What Did I Learn From Steve Jobs

As you probably know, Steve Jobs biography came out last week–all 600+ pages of it. I finished reading it a few days ago and his ideas have been floating around in my head and I’ve come up with 5 of his principles that I think you and I could use in our dry cleaning businesses.

But before I get started, I want to warn you, that if you read this book, it’s not all fun and games. He was a weird dude. He could be nice one minute and as nasty as he was nice the next. He had a strange diet and would sometime eat one food for a couple of weeks. And some of these arcane beliefs led to his early death.

It was not easy reading, but I’m a Mac guy and I wanted to find out what was going on in this guys head. So here’s the 5 things I learned from Steve Jobs:

1. The journey is the reward.  And he’s right on with this one. It’s not the destination, but the journey that is the most rewarding part of our businesses. You and I are blessed. We are less than 1 in a 100 people that have the privilege of owning our own businesses. We determine the kind of life we want to lead. Some of you might not be doing that right now, but you can get there. I like some of my members do what we want to do every day. And we really get joy out of our dry cleaning businesses. So enjoy the journey of owning and running your own business.

2. Focus on only 5 things in your business. When Steve Jobs came back to Apple, it was only months away from bankruptcy. He got rid of every product except for 5 of them. What are you focusing on in your dry cleaning business? What few things can you give all your attention to that will make them shine. Maybe it’s only 3 in your business. Stop going after 20 different things.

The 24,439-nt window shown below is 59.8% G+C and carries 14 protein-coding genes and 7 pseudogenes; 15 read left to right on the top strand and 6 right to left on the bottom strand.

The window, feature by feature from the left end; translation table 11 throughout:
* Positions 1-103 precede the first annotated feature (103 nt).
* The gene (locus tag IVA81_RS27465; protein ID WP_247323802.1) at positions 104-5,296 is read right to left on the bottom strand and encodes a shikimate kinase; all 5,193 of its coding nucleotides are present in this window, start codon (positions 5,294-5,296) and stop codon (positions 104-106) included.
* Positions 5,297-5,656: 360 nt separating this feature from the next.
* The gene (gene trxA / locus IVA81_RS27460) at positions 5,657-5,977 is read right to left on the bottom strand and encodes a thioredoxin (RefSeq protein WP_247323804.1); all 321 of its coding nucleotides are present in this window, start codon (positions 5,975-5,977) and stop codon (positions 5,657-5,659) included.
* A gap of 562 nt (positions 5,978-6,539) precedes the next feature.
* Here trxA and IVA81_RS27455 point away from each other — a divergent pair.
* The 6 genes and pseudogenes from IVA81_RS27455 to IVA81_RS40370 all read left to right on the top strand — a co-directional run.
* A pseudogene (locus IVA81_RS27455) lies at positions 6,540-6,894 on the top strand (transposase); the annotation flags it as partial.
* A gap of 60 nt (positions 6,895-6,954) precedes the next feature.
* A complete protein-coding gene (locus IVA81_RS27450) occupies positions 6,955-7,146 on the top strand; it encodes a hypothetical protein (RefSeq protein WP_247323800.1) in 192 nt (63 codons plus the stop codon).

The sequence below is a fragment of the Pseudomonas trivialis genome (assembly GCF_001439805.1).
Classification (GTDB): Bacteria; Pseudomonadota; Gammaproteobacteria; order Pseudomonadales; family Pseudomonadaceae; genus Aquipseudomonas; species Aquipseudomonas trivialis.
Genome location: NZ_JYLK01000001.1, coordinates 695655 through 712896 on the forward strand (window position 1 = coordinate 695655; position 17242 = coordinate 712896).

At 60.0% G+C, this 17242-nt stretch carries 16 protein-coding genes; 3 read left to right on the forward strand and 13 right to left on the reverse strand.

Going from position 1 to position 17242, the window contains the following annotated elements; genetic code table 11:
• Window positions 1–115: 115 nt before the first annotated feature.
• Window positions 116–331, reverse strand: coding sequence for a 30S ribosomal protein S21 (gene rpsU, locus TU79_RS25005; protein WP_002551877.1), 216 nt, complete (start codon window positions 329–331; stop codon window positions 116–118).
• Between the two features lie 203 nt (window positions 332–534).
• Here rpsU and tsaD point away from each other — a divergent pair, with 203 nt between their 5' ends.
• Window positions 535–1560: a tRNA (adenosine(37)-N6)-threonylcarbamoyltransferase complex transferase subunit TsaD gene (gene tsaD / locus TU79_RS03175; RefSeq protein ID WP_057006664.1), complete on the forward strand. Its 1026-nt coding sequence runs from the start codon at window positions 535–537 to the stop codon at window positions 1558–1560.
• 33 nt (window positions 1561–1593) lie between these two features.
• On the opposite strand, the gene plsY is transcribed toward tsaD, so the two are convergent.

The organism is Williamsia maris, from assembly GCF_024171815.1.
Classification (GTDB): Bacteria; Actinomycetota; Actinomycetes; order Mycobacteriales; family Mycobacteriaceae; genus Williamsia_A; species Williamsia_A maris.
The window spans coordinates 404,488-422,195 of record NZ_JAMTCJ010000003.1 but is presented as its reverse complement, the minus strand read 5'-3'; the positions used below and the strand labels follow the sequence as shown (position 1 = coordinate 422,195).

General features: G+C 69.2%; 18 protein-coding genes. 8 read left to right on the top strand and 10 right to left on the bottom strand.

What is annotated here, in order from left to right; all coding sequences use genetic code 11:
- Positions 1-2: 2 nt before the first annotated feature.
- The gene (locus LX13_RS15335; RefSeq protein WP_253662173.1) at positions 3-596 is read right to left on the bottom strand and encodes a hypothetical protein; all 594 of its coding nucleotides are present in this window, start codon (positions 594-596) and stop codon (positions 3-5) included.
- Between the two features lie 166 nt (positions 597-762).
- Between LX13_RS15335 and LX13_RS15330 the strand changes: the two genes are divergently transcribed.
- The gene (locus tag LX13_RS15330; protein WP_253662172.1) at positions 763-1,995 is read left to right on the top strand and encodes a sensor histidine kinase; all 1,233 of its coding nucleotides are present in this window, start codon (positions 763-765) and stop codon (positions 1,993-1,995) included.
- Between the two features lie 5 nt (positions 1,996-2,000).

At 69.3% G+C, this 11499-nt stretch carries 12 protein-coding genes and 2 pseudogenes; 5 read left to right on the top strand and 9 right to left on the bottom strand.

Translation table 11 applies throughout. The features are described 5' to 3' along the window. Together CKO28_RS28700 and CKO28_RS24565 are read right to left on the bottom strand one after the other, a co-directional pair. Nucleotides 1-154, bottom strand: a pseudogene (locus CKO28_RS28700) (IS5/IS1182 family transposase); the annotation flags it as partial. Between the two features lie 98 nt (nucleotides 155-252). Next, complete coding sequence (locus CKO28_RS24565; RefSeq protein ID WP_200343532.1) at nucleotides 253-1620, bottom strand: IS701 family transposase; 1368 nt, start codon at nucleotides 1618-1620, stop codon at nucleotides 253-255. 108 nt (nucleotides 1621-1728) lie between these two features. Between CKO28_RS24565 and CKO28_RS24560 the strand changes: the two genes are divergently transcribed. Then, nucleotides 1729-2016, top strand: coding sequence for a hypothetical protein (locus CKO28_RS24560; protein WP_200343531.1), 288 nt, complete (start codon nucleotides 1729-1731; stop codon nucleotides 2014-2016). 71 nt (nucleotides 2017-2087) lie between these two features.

3. The Reality Distortion Field. This is a made up term from some of Steve’s employee’s. He would twist reality with his products and services (because there was no such product) and convince his team that they could produce them. And because of this, his company has produced some of the most incredible products the world has ever seen.

4. Market Research. When Steve was asked about market research, he said that how was his customer to know what they wanted. I’d have to show it to them first. Henry Ford said that his customers wanted faster horses, not automobiles. They didn’t know what automobiles were.

5. The devil is in the details. Steve’s name was on over 200 patents having to do with everything from software, hardware and even the glass staircases in his Apple stores. You should be involved in all the marketing for your dry cleaner, what your dry cleaning’s quality and appearance is, and what your customer is going to experience from your business. No detail is too small when it comes to these things. I pick out the positive quotes that my route customers get on their reminder calls every week. I’m the only one that can do that. I write ALL the advertisement and communication with my customers. Get into the details.

That’s what I learned from Steve Jobs. If you want to read the book, be my guest. But remember I warned you.

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